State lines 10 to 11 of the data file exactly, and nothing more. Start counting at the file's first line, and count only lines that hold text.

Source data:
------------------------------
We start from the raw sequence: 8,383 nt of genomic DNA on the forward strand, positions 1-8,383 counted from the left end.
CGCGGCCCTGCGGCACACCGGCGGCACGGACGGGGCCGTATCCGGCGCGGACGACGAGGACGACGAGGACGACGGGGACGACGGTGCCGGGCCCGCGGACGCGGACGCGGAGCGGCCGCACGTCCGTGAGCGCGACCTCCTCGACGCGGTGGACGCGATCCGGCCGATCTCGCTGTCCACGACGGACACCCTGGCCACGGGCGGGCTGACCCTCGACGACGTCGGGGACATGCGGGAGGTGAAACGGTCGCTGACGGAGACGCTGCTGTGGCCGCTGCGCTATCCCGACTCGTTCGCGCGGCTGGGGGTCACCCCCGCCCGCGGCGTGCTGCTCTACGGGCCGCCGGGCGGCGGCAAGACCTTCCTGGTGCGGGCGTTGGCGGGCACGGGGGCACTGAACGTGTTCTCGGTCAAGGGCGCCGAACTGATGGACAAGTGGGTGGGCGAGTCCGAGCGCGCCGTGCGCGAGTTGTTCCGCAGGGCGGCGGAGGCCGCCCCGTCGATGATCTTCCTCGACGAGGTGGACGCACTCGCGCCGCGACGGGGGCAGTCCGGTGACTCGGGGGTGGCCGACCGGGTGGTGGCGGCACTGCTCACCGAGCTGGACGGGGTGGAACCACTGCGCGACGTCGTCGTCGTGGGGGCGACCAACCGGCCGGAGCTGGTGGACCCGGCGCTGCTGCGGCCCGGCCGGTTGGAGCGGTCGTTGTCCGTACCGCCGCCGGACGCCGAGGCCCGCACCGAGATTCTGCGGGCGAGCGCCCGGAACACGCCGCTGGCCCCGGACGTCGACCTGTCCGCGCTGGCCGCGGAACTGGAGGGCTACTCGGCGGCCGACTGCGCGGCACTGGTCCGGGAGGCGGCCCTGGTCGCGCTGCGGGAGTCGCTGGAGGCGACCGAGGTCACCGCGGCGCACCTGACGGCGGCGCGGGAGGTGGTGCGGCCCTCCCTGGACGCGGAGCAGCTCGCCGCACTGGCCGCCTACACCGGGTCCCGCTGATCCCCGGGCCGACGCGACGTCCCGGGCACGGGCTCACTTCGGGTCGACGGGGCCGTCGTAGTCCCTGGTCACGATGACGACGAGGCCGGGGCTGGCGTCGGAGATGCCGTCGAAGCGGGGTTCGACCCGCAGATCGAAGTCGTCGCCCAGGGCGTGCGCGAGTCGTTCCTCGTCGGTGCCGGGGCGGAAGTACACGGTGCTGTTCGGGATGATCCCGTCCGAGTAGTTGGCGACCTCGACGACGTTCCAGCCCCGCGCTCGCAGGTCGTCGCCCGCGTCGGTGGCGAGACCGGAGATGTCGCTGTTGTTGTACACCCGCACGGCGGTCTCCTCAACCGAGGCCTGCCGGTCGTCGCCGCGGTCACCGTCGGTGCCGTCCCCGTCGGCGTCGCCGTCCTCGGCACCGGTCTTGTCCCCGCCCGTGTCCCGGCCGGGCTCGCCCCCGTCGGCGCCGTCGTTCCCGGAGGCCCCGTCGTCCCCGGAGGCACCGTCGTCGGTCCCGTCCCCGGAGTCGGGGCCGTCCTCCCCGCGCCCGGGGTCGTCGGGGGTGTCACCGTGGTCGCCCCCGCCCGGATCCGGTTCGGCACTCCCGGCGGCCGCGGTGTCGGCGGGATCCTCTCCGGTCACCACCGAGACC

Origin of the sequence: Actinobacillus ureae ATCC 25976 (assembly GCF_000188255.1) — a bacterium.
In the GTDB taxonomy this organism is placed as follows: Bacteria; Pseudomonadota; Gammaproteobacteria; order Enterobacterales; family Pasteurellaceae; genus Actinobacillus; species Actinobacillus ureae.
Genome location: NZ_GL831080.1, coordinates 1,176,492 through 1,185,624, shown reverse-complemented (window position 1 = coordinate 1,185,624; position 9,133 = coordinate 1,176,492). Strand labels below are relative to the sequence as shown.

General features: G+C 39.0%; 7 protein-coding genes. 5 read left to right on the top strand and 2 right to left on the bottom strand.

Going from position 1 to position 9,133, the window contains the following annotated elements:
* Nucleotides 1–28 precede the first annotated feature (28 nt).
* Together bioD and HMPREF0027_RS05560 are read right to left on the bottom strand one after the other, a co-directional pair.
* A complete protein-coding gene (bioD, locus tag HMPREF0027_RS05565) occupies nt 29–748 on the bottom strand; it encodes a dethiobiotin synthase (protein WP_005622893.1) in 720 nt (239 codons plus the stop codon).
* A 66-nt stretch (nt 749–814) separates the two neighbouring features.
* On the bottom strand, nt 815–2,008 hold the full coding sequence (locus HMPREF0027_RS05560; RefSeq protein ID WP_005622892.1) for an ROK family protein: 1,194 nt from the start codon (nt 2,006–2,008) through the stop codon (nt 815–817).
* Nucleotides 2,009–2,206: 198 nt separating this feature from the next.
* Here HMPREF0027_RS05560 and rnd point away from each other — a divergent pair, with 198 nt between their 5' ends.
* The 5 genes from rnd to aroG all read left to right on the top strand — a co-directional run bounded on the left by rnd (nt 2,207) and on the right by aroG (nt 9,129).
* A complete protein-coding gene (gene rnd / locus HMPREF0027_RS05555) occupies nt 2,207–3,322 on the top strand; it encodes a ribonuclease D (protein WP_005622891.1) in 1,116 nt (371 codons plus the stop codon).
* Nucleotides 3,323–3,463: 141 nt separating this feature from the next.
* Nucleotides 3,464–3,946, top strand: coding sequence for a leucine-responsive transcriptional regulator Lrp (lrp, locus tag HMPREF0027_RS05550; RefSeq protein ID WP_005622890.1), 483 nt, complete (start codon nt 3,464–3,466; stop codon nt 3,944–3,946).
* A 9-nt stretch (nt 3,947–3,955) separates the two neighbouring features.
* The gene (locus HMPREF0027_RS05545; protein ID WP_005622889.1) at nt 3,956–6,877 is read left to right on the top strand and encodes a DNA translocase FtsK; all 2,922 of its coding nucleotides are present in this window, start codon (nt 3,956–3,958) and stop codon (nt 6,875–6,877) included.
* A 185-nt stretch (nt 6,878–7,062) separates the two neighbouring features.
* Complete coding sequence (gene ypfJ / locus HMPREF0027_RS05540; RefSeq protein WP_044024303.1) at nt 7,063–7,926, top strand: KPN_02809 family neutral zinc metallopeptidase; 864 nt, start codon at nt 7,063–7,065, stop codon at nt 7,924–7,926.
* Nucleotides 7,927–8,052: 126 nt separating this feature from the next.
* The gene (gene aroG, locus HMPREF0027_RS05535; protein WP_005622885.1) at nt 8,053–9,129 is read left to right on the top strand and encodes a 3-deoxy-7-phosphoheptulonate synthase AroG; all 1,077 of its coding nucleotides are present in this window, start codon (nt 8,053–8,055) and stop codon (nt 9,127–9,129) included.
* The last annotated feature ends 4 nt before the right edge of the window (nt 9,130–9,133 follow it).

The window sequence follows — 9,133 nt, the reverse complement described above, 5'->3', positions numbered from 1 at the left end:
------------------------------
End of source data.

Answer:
* A complete protein-coding gene (bioD, locus tag HMPREF0027_RS05565) occupies nt 29–748 on the bottom strand; it encodes a dethiobiotin synthase (protein WP_005622893.1) in 720 nt (239 codons plus the stop codon).
* A 66-nt stretch (nt 749–814) separates the two neighbouring features.